K9 Allergies & the Environment

When your dog has an allergy, it might be a sign for you to accomplish some tasks for your home. Make a strong effort to clean your home by sweeping and mopping the floors, and vacuuming rugs and furniture. Pet dander can reach every part of your home and so try to eliminate them to the best of your ability. Try getting an air purifier with a HEPA filter to help catch the allergens that cannot be eliminated with simple cleaning.

Home Remedies for K9 Allergies

Skin irritations will definitely cause a lot of itching and scratching. Get rid of that by mixing baking soda in cool water, and pour it on the itchy parts. Try bathing your dog in oatmeal dissolved in cool water for about ten minutes to also lessen the itching. Mineral oil might also help in reducing the itchiness in a certain area. Just pour it on a cotton ball and swab it in and around the area.

Add Your Own Answer to the Question Can I Give My Dog Allegra? Below


{ 20 comments… read them below or add one }

Judy November 2, 2014

Your experience confirms what so many of us have found with using Allegra. Certainly it works better than all the meds prescribed by vets for the problems described. Thanks for the affirmation.

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Jennifer November 1, 2014

Many years ago I had a Cocker Spaniel that had severe allergies. We tried everything, changing her food, steroids and childrens’ Benadryl per the recommendations of our vet. The Benadryl worked better but not great and I had to give it to her several times a day which never went well because she struggled with me every time. She was not good at taking the pill and hiding it in peanut butter never worked, she was always suspicious of what I was giving her.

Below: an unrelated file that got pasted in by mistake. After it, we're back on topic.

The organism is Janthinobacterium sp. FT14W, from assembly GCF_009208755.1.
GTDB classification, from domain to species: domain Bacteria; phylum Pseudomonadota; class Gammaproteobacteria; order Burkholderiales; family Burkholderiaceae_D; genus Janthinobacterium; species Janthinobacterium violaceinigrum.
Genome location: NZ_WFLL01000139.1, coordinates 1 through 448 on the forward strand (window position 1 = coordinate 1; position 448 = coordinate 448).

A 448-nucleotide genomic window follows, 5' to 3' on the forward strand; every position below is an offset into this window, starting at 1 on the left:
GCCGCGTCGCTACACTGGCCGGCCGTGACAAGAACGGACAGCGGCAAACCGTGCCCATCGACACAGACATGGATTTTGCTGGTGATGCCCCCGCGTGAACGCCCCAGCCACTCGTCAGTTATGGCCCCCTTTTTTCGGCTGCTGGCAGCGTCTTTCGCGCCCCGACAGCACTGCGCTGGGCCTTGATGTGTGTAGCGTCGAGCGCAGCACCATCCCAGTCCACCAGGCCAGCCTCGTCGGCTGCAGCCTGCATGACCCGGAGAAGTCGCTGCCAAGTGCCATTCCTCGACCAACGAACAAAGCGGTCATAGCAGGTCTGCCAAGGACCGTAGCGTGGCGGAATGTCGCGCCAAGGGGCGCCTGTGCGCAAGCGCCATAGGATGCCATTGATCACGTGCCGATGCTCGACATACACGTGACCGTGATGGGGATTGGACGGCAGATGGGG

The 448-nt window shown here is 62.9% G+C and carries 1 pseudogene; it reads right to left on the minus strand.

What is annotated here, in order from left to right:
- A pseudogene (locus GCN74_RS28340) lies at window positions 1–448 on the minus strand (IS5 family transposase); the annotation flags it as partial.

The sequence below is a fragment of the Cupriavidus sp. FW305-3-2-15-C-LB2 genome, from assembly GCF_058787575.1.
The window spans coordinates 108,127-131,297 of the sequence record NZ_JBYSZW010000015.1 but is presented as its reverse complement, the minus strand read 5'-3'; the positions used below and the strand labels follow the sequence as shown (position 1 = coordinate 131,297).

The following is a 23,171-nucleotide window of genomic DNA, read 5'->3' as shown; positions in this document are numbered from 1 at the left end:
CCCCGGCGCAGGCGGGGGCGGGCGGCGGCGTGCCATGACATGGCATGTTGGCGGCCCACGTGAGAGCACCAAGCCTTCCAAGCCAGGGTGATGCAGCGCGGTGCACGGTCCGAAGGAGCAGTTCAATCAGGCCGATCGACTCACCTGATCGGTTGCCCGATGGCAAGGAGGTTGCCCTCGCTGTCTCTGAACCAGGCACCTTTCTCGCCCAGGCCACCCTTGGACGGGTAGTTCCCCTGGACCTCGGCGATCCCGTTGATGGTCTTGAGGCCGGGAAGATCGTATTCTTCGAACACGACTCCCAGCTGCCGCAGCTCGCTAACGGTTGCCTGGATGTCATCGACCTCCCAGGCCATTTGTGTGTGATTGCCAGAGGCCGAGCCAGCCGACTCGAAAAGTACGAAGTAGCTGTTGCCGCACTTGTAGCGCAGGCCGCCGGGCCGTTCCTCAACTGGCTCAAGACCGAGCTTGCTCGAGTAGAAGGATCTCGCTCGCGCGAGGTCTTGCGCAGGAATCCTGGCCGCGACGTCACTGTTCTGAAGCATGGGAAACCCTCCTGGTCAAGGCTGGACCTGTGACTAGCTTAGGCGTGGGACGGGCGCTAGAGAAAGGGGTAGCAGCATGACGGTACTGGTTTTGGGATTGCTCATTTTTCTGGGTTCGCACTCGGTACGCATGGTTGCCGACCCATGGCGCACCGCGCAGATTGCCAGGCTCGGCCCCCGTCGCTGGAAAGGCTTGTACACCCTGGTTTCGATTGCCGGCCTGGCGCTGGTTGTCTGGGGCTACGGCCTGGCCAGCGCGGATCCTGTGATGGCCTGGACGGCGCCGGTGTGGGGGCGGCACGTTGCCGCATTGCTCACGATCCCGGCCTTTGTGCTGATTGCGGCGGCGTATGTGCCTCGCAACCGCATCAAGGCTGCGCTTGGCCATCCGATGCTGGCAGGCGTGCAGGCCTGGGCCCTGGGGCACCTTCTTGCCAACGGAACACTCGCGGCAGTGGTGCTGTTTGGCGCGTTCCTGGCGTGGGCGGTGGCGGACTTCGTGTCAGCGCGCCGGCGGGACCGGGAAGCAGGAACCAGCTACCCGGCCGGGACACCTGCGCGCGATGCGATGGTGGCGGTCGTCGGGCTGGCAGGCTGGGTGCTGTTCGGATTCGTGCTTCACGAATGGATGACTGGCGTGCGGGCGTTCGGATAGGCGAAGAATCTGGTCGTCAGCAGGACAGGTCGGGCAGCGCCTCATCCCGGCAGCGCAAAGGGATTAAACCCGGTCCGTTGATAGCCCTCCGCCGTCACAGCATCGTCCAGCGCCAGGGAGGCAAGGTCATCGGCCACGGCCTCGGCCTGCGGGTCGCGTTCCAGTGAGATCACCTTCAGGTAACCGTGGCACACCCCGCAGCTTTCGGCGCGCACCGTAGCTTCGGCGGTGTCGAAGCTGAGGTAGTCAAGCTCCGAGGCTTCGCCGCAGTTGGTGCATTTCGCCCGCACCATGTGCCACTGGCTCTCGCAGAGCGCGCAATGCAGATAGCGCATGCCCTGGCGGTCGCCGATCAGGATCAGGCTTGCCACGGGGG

That said, we had a human prescription for Allegra. I was desperate and split the pill in half to give her (the dog weighed approximately 30 pounds). She was always scratching at her ears and toes and tummy, licking till they were red. I basically thought to myself, this is ether going to help her or kill her but either way she will be better off. Luckily it helped her, dramatically.

The itching and scratching and licking stopped. Her ears became fine and her skin cleared right up. An added bonus was I only had to fight with her once a day to take a pill and if I missed a day it didn’t seem to wear off right away. She has since passed away, but it worked well for her when she was with us. It didn’t have any adverse effects, and I would say that they are able to metabolize it pretty well from her experience. Made her existence so much better. She was always crying and whimpering as she scratched at her ears, otherwise without it, and I felt so sorry for her.

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Annette September 15, 2014

I’m a bit worried about Piriton, half per day due to drowsiness. I’m considering Allegra.

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Sandra July 10, 2014

I have been reading up on Colostrum (from a cow) and it seems that animals have reacted very well to it, it helps alleviate allergies. Has anyone tried this before? Thanks

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Judy July 22, 2014